Posted on February 15, 2023
On Jan. 5, a frightening storm clobbered Seacliff State Beach and its famous ocean pier leading to a sunken cement ship off the coast of Santa Cruz County.
A high tide carried over 15-foot waves ashore, flipping cement benches and smashing driftwood through bathroom doors. The ground collapsed, forming sinkholes in the park’s day use and campground areas, and over half of its iconic pier was destroyed.
This storm was one of the nine atmospheric river storms that would pummel Northern California in a span of three weeks. Landslides from the storm parade persisted for many days.
Anticipating sea level rise and climate change, the state may need to relocate camping and gathering sites and set bathrooms back from the formidable Pacific Ocean. Officials also are considering building coastal dunes as a buffer against powerful storm waves.
Scott Shepherd, a California State Parks employee, speculates that many coastal California parks will inevitably have to do the same: reassess what recreational activities they can provide in the future.
“We don’t want people to lose hope,” Shepherd said. He still foresees RV camping, field trips and fishing returning to Seacliff. “It just may look a little different than it has before.”
Jill Polizzi and Alice Cannella have walked the length of Seacliff State Beach in Santa Cruz County for over 15 years. The longtime friends often stroll along the park’s accessible walkways, preferring that to their own neighborhood and its streets without sidewalks.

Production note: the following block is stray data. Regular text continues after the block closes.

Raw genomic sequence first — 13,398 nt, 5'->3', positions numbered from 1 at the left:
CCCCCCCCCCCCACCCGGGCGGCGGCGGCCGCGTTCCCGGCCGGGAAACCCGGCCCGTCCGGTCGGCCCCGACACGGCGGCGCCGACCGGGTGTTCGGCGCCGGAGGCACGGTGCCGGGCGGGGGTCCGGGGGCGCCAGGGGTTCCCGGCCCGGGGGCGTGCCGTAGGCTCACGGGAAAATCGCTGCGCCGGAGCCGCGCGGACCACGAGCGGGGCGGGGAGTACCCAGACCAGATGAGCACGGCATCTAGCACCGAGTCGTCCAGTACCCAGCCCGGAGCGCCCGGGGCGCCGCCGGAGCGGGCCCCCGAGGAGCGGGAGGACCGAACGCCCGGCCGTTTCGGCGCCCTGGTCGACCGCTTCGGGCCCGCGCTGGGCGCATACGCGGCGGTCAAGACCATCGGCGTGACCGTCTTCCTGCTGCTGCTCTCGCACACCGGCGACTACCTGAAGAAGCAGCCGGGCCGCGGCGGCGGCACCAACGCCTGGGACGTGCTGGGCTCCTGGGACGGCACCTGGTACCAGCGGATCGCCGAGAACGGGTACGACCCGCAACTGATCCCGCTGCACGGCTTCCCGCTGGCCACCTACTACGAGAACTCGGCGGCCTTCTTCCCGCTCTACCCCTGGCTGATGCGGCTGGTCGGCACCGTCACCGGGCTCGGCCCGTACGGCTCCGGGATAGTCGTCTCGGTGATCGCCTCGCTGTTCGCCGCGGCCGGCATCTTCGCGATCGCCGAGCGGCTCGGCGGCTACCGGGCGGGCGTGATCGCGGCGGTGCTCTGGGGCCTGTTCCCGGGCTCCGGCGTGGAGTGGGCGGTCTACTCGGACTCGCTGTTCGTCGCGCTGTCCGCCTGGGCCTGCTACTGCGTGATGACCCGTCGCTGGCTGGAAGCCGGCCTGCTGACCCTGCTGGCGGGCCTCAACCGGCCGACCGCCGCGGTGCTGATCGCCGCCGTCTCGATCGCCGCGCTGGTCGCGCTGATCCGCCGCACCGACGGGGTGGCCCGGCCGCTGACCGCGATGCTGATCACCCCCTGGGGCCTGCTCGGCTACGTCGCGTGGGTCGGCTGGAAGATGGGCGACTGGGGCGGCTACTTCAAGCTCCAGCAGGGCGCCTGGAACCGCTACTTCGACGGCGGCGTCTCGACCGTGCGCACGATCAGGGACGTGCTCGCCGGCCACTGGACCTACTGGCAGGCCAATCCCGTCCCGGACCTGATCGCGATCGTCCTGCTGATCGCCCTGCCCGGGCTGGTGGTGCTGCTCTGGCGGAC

On Jan. 25, three weeks after unprecedented storms caused expensive damage to the park, they’re back — with a stroller and sunhats. Unfortunately, for now, their ritual is cut short by large fences.
“It’s sad now that they’ve blocked off the other end,” Polizzi said. “I just hope they can afford to get all this back to normal.” The Jan. 5 storm cut power to Polizzi’s block for three days.
These kinds of storms aren’t new for California, or necessarily caused by climate change, said Gary Griggs, an oceanographer with UC Santa Cruz. A similar storm hit the park 40 years ago, for example. But climate models predict wetter atmospheric rivers, more landslides and more flooding in the state’s future.
“Sea level is going to continue to rise, so anything on the shoreline is probably going to be more and more affected as the years and the decades go by,” Griggs said.
Scientists at the Pacific Northwest National Laboratory found that California’s winter storms could get wetter and cover larger areas. They detailed their findings in a new study published in the journal Nature Climate Change. Their soggy storm projections were based on worst-case climate scenarios of greenhouse gas emissions not reducing.
Ruby Leung, an atmospheric scientist and author on the study, said Californians should engineer more resilient buildings and bridges.
“The information that we used before to design the infrastructure may not be relevant anymore,” she said.
Investing in stronger infrastructure